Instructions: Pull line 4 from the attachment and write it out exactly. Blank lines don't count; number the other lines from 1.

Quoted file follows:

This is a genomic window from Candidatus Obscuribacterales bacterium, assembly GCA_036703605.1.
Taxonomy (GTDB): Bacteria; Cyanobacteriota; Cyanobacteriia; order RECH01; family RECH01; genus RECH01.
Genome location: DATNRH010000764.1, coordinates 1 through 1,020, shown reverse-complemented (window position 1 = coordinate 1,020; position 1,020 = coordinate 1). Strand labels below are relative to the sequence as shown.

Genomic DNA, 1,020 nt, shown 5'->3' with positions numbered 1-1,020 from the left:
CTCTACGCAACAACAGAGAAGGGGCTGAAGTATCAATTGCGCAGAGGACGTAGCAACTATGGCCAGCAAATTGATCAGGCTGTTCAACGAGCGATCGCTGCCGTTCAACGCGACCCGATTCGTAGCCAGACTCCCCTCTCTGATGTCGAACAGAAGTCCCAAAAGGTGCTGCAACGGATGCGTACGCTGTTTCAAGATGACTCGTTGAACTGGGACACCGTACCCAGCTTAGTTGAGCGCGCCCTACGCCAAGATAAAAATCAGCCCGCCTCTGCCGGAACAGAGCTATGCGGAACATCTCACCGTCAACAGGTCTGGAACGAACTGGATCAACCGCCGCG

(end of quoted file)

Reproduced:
Genomic DNA, 1,020 nt, shown 5'->3' with positions numbered 1-1,020 from the left: